SQL Server 2005 Express Edition – Part 11 – ClickOnce Deployment and Maintenance Options

In the most recent installments of our series dedicated to SQL Server 2005
Express Edition, we have discussed the User Instance mechanism, presenting its
unique characteristics and providing examples demonstrating its behavior. We
have also described the role of Visual Basic 2005 Express Edition in designing
and implementing applications that utilize this functionality. In this article,
we will focus on the process of deploying and maintaining user instance-based
applications, which employs ClickOnce technology, designed to minimize the
administrative burden of application lifecycle management in a distributed

The wealth of capabilities of Visual Basic 2005 Express Edition goes beyond
its programming features. Its graphical interface includes options that can be
used for distribution and automatic updates of .NET applications (accessible in
the same straightforward manner as development actions we have employed earlier
to create our sample code). However, to explore their range fully, you should
first ensure that your local system is running Internet Information Services
(IIS) and File Transfer Protocol (FTP) server-side components, which give you the
ability to post content to be downloaded by your clients. To accomplish this,
launch the Add or Remove Programs applet from the Control Panel and select
Add/Remove Windows Components icon in the resulting dialog box. If you are
running one of Windows Server 2003 editions, highlight the Application Server
entry in the list of items in the Windows Component Wizard page and click on the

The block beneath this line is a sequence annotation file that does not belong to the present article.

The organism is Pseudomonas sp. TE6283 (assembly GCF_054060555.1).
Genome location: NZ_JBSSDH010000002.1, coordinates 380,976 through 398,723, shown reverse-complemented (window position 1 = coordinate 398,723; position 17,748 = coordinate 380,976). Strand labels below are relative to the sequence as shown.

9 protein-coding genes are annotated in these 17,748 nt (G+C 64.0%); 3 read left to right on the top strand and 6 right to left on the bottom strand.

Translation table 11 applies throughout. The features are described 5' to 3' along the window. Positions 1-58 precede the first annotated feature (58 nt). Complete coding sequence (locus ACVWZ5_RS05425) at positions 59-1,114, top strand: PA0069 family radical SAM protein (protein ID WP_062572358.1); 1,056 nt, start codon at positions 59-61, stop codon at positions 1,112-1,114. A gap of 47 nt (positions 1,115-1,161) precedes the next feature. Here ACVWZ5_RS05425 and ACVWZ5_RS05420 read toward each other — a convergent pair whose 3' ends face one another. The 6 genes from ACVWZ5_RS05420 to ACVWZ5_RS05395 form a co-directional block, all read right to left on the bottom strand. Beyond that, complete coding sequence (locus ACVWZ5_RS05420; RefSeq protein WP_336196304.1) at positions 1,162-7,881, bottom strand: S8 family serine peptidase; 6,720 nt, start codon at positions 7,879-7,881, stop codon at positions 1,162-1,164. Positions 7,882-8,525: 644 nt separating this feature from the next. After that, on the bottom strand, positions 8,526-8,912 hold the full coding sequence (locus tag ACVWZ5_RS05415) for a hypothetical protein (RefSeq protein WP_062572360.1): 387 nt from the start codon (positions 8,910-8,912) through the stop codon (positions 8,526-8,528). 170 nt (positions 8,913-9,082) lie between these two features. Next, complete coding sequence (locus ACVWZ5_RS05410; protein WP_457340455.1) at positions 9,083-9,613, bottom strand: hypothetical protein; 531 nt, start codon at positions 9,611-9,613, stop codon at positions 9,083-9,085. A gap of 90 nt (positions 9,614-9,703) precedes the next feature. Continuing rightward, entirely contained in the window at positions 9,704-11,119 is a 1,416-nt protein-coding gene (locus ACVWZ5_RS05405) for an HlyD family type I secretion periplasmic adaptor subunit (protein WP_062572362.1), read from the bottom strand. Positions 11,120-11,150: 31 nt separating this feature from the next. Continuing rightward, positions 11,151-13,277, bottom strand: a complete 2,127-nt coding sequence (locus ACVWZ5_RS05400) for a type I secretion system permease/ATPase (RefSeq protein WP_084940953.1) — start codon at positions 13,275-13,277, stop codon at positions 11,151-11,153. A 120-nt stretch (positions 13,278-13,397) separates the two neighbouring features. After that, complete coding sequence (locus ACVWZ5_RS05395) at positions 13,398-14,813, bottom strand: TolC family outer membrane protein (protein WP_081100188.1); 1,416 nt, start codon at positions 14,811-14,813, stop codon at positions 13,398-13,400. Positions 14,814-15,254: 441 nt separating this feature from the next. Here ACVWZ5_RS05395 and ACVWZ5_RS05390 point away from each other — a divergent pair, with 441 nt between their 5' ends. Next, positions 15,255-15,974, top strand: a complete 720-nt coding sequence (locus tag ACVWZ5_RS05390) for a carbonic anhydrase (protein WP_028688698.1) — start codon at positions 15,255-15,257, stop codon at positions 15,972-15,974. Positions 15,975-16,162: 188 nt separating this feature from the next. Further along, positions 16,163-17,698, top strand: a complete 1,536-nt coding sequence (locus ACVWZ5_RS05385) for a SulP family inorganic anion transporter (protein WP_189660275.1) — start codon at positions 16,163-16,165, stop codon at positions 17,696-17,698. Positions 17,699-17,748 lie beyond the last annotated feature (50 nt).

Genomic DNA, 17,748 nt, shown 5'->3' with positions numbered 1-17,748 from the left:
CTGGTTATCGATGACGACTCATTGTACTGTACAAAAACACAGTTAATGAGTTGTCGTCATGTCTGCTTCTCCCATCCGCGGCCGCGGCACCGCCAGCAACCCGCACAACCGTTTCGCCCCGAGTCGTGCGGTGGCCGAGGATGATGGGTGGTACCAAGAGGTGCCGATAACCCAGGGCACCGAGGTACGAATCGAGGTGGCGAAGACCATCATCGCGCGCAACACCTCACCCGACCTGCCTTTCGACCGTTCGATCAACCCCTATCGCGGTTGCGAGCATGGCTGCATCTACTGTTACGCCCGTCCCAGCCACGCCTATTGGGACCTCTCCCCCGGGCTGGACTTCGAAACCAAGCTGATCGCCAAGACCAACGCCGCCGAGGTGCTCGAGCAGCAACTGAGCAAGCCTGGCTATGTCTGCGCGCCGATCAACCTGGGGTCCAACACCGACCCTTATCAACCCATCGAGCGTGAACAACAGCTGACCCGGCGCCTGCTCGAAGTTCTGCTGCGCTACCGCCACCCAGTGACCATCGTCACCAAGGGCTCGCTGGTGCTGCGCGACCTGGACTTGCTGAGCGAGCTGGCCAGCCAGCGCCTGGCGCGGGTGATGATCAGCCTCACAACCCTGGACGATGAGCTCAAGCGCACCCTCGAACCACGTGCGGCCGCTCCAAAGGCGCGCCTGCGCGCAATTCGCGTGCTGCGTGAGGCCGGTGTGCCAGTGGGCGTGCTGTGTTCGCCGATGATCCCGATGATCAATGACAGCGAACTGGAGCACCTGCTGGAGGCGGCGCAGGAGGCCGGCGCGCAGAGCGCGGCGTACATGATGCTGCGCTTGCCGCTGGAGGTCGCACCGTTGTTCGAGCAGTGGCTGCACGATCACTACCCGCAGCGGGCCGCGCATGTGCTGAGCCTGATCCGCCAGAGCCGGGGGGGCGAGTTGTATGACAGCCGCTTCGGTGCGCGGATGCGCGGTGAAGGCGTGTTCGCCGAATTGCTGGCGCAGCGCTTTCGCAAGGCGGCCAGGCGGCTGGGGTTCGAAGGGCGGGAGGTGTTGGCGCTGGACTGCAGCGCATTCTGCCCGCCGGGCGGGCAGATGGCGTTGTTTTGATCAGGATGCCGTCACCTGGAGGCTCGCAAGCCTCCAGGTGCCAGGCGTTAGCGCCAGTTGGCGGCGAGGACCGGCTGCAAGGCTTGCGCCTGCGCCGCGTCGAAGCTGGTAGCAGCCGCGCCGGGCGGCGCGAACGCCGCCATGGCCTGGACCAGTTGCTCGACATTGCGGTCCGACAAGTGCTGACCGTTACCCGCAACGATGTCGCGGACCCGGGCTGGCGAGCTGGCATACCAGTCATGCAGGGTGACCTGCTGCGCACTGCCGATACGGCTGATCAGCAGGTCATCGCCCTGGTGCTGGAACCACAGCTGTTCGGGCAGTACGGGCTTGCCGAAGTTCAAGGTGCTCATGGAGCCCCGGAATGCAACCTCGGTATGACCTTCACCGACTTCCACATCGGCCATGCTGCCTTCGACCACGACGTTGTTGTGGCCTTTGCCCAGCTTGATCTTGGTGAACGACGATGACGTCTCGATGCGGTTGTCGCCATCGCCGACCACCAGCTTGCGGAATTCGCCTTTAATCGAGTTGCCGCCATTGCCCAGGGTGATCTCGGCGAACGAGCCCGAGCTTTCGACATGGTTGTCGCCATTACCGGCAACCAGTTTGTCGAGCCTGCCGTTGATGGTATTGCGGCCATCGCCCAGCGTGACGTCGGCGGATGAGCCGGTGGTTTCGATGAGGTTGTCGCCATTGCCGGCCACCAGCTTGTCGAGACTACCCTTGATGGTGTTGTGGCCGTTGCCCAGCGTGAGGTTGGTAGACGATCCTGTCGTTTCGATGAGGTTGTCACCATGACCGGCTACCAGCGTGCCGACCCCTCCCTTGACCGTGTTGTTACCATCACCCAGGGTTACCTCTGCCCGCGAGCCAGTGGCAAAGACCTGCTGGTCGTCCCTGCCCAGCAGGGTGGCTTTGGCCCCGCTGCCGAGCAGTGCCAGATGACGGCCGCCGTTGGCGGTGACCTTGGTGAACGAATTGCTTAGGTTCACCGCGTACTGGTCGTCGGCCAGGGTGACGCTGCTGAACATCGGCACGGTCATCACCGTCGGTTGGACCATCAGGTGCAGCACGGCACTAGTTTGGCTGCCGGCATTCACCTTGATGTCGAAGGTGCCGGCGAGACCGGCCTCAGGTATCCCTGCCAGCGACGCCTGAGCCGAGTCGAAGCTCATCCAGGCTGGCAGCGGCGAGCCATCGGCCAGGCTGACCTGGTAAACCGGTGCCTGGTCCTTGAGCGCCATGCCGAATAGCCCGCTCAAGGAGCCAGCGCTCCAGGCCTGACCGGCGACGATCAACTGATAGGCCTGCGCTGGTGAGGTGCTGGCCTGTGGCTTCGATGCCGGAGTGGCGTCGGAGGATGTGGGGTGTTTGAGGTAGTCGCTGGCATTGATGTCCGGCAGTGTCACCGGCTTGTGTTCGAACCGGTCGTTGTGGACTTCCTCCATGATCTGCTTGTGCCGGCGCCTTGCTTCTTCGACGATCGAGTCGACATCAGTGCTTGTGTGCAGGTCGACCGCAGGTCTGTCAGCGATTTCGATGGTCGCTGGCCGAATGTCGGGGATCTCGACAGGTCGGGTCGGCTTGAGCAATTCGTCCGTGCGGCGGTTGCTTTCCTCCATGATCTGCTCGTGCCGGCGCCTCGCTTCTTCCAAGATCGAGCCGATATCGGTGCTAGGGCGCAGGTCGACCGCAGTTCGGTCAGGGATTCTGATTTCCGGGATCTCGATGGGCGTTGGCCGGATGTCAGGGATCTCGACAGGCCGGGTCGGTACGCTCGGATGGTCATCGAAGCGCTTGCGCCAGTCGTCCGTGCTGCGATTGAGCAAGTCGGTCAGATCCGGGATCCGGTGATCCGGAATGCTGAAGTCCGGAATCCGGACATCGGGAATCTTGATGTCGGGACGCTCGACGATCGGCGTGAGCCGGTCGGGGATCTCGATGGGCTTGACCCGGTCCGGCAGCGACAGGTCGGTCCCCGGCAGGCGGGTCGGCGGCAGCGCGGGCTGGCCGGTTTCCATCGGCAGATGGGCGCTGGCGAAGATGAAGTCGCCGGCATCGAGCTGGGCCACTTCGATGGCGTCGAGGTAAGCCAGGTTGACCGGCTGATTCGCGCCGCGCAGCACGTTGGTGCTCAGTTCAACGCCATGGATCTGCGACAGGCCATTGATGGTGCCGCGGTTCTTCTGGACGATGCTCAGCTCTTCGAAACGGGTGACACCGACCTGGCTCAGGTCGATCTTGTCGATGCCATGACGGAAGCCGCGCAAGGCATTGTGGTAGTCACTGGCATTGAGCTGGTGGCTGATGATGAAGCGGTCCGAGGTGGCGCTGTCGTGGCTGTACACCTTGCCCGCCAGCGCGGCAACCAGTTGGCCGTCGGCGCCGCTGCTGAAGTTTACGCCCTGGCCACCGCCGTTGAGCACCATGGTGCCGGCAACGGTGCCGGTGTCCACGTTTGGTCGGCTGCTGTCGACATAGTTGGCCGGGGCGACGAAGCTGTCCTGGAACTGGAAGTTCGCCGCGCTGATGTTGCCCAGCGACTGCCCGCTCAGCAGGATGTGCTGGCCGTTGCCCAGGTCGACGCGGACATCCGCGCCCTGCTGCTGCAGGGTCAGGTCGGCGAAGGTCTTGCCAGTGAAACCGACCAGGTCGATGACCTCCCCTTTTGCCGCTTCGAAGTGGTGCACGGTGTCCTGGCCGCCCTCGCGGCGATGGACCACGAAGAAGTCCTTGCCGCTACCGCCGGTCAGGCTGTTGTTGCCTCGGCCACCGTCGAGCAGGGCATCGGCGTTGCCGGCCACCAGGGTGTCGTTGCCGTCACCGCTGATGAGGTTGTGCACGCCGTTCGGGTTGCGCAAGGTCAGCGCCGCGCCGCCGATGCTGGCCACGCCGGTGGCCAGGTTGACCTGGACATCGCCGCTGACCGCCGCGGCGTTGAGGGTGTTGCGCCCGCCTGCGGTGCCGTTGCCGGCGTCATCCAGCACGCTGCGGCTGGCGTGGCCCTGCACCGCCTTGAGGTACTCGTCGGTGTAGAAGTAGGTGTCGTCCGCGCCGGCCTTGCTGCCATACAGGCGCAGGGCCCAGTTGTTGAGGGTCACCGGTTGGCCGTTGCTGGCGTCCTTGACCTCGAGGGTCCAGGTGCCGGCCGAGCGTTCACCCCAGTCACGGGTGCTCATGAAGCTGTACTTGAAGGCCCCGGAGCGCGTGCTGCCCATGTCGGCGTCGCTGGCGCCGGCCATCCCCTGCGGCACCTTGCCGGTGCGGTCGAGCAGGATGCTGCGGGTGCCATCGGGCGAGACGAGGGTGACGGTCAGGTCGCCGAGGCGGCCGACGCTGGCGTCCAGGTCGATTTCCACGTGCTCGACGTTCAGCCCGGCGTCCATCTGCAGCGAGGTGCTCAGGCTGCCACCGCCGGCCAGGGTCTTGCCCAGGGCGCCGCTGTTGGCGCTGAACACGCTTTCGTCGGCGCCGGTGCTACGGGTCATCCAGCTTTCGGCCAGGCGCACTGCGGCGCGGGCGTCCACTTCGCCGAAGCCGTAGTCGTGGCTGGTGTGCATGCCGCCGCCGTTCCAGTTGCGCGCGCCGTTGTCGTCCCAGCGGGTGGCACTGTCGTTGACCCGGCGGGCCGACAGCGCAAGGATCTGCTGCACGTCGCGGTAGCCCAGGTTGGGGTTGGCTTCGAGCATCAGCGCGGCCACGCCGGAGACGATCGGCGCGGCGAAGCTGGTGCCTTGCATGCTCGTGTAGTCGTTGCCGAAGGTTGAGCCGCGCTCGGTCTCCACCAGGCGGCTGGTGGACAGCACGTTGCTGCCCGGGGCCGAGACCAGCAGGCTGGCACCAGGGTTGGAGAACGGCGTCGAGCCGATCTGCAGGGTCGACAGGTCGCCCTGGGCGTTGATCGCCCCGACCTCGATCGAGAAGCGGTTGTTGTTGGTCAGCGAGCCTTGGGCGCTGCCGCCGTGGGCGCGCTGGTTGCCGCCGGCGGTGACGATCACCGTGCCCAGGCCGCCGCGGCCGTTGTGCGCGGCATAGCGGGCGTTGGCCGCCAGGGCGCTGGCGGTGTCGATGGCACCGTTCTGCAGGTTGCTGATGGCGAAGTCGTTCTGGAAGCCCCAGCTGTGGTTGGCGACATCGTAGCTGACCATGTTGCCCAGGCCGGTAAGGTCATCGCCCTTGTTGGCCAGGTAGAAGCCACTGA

Details command button, which will subsequently display subcomponents of
Application Server, including Internet Information Services. If you are using a
Windows XP Professional system, you will find the Internet Information Services
listed as one of the top level components on the first page of the wizard. In
either case, once you locate and highlight the relevant entry, click on the
Details command button, ensure that File Transfer Protocol (FTP) Service and
World Wide Web Service are included in the installation, and continue with the
wizard to its completion.

If you added the IIS component after you have set up Visual Basic 2005
Express Edition, then you should also apply the procedure described in
Microsoft Knowledge Base article 306005. This is relevant in
situations where you want to make your database applications available for
deployment via ASP.NET. In short, this involves running aspnet_regiis.exe -i from a local folder
containing the most recent .NET Framework version (which in our case should be %Windir%Microsoft.NETFrameworkv2.0.50727,
where v2.0.50727
designates the RTM release of .NET Framework 2.0). This step can be ignored if
IIS was already present when you installed Visual Basic 2005 Express Edition
(since its setup process automatically takes care of creating appropriate
ASP.NET application mappings).

Now that we have satisfied prerequisites of full ClickOnce functionality, let’s
briefly review its advantages. One of its most important benefits is making
applications readily available to users without the need for administrative
privileges or knowledge of setup options (installation is completed via a straightforward,
one-step process). Equally important is the self-maintenance capability,
facilitating incremental, centrally-controlled updates to all deployed
instances of the application. Each installation functions as a self-contained
entity, which eliminates potential conflicts due to overwriting shared
components utilized by other software running on the same system. An additional
factor that contributes to the superiority of the ClickOnce mechanism is its
ability to leverage Code Access Security permissions in determining privileges
required by its applications.

In general, ClickOnce applications can be distributed via file shares, Web
or FTP sites, or removable media. Depending on your preferences, you can launch
them directly from the source location or install them locally. Note however,
that even in case of the latter, the setup process does not affect content of
the Program Files folder or registry, since application files and settings are
stored in a secure cache, allocated on a per-user and per-application basis. (In